Effective

Good

Updated 13 October 2016

The practice is rated as good for providing effective services.

  • Data from the Quality and Outcomes Framework (QOF) showed patient outcomes were at or above average compared to the national average.
  • Staff assessed needs and delivered care in line with current evidence based guidance.
  • Clinical audits demonstrated quality improvement.
  • Staff had the skills, knowledge and experience to deliver effective care and treatment.
  • There was evidence of appraisals and personal development plans for all staff.
  • Staff worked with other health care professionals to understand and meet the range and complexity of patients’ needs.

Caring

Good

Updated 13 October 2016

The practice is rated as good for providing caring services.

  • Data from the national GP patient survey showed patients rated the practice in line with national and clinical commissioning group (CCG) averages for several aspects of care.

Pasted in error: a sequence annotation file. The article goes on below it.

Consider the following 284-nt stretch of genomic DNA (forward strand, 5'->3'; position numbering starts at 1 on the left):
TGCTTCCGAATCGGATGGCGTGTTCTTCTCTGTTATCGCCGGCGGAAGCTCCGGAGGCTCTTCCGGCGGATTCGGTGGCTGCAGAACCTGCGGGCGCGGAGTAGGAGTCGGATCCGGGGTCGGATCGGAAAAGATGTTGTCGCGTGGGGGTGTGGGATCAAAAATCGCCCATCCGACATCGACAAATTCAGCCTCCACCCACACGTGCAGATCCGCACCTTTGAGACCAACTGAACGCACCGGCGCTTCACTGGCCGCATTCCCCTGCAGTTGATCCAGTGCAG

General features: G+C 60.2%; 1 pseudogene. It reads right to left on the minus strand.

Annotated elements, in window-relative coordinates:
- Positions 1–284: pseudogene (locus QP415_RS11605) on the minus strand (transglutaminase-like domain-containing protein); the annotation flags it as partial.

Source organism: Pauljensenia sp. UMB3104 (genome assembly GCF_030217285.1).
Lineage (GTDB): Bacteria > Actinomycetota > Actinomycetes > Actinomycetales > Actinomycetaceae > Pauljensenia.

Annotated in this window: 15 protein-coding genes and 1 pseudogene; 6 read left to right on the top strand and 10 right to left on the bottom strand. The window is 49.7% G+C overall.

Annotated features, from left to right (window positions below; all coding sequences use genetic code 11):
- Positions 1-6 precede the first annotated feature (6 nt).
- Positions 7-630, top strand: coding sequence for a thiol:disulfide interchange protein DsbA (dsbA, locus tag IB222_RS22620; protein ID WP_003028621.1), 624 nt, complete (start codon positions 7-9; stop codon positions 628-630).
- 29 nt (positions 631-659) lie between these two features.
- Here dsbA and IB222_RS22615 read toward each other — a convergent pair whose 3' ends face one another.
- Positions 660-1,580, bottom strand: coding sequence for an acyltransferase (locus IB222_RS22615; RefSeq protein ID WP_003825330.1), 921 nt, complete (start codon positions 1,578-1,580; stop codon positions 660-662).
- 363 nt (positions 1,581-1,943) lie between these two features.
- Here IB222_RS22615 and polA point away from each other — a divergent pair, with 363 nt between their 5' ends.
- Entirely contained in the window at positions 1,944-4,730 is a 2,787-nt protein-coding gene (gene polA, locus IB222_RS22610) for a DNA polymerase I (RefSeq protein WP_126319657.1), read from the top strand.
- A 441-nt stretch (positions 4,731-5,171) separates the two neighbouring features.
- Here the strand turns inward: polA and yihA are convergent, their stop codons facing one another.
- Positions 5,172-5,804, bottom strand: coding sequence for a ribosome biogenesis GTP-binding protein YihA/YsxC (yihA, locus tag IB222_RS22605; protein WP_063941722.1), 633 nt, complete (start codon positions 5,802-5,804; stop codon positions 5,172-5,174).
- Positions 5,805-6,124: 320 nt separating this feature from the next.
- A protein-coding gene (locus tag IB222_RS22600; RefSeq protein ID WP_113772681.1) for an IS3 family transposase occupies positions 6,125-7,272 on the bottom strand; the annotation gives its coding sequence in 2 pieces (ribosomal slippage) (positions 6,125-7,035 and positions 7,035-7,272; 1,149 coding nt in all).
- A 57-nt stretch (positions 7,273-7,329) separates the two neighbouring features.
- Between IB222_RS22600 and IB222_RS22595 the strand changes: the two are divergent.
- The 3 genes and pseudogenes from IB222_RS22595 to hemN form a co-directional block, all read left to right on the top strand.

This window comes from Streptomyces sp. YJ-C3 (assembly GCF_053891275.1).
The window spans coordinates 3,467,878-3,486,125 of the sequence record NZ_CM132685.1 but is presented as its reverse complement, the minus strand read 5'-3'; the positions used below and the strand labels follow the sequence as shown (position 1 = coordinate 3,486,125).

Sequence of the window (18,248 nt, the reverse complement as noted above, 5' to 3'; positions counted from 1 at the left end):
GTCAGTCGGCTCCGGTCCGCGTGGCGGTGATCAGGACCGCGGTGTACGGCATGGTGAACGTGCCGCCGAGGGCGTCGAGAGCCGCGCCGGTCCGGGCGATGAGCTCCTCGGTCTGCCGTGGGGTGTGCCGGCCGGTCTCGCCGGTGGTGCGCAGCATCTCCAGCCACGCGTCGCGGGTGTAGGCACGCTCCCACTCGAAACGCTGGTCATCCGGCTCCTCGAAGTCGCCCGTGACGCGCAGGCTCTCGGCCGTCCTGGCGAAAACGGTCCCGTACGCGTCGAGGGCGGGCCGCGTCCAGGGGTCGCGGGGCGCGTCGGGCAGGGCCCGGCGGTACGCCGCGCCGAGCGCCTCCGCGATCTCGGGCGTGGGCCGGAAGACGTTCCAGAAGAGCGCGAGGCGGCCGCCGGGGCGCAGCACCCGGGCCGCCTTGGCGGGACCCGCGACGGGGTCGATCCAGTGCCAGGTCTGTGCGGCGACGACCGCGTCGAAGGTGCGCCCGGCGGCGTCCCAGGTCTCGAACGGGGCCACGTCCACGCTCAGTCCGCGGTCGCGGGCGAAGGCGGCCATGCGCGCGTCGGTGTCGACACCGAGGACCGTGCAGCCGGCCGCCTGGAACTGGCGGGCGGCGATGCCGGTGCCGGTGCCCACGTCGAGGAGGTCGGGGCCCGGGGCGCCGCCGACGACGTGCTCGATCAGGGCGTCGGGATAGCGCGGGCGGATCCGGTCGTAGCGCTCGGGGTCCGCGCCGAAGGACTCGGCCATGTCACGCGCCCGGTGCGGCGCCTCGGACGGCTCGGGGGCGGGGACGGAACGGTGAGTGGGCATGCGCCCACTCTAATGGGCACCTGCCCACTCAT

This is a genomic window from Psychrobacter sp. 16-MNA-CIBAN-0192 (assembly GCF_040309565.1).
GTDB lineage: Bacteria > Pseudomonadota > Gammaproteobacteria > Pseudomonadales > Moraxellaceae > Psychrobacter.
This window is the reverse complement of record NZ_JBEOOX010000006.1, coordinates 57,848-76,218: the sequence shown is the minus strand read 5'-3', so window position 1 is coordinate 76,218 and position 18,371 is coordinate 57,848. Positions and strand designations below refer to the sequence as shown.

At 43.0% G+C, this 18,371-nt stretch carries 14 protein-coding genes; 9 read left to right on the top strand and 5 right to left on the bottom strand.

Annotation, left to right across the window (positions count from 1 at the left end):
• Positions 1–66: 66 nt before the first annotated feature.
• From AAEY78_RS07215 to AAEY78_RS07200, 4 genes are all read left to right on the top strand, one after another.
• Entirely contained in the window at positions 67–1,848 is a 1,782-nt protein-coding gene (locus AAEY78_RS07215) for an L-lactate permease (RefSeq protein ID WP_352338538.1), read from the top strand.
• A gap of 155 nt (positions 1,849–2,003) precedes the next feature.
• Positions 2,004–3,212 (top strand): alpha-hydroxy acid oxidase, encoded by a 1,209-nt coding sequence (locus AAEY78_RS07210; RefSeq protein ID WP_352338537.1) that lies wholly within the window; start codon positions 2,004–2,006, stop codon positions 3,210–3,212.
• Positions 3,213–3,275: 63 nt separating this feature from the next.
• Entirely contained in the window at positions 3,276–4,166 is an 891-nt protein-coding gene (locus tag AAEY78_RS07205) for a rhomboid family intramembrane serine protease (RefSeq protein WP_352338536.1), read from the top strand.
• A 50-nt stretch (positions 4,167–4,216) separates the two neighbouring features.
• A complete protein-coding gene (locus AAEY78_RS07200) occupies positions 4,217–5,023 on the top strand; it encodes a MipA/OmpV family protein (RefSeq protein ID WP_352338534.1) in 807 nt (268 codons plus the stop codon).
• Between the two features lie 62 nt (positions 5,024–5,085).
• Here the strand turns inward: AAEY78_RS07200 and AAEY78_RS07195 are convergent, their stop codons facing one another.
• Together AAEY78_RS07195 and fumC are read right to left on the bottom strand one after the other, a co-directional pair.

• Patients said they were treated with compassion, dignity and respect and they were involved in decisions about their care and treatment.

  • Information for patients about the services available was easy to understand and accessible.

  • We saw staff treated patients with kindness and respect, and maintained patient and information confidentiality.

Responsive

Good

Updated 13 October 2016

The practice is rated as good for providing responsive services.

  • Practice staff reviewed the needs of its local population and engaged with the NHS England Area Team and clinical commissioning group to secure improvements to services where these were identified.

  • Results from the national GP patient survey showed that patient’s satisfaction with how they could access care and treatment was lower than local and national averages.

  • There was continuity of care, with urgent appointments available the same day.